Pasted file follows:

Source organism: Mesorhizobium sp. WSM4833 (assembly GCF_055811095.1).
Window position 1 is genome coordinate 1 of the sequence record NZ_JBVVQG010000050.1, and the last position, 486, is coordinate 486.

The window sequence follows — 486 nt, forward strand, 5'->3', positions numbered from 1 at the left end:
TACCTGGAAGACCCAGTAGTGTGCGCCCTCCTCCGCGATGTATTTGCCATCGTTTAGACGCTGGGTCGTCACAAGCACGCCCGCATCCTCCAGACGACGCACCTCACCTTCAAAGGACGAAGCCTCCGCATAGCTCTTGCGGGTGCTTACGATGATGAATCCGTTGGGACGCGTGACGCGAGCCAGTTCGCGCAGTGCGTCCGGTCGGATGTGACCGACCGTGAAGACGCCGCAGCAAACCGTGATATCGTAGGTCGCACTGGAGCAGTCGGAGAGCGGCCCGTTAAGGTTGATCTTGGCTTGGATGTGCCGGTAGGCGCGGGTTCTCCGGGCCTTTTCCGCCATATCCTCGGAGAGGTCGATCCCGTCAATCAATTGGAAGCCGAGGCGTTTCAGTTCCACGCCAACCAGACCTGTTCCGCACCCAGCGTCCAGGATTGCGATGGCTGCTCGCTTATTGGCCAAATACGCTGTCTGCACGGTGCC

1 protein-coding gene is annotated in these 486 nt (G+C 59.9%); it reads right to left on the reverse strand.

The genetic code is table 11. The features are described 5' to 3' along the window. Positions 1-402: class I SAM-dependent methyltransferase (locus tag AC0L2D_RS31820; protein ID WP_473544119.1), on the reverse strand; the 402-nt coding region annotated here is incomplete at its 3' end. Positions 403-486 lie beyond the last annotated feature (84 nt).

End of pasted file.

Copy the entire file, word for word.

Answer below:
Source organism: Mesorhizobium sp. WSM4833 (assembly GCF_055811095.1).
Window position 1 is genome coordinate 1 of the sequence record NZ_JBVVQG010000050.1, and the last position, 486, is coordinate 486.

The window sequence follows — 486 nt, forward strand, 5'->3', positions numbered from 1 at the left end:
TACCTGGAAGACCCAGTAGTGTGCGCCCTCCTCCGCGATGTATTTGCCATCGTTTAGACGCTGGGTCGTCACAAGCACGCCCGCATCCTCCAGACGACGCACCTCACCTTCAAAGGACGAAGCCTCCGCATAGCTCTTGCGGGTGCTTACGATGATGAATCCGTTGGGACGCGTGACGCGAGCCAGTTCGCGCAGTGCGTCCGGTCGGATGTGACCGACCGTGAAGACGCCGCAGCAAACCGTGATATCGTAGGTCGCACTGGAGCAGTCGGAGAGCGGCCCGTTAAGGTTGATCTTGGCTTGGATGTGCCGGTAGGCGCGGGTTCTCCGGGCCTTTTCCGCCATATCCTCGGAGAGGTCGATCCCGTCAATCAATTGGAAGCCGAGGCGTTTCAGTTCCACGCCAACCAGACCTGTTCCGCACCCAGCGTCCAGGATTGCGATGGCTGCTCGCTTATTGGCCAAATACGCTGTCTGCACGGTGCC

1 protein-coding gene is annotated in these 486 nt (G+C 59.9%); it reads right to left on the reverse strand.

The genetic code is table 11. The features are described 5' to 3' along the window. Positions 1-402: class I SAM-dependent methyltransferase (locus tag AC0L2D_RS31820; protein ID WP_473544119.1), on the reverse strand; the 402-nt coding region annotated here is incomplete at its 3' end. Positions 403-486 lie beyond the last annotated feature (84 nt).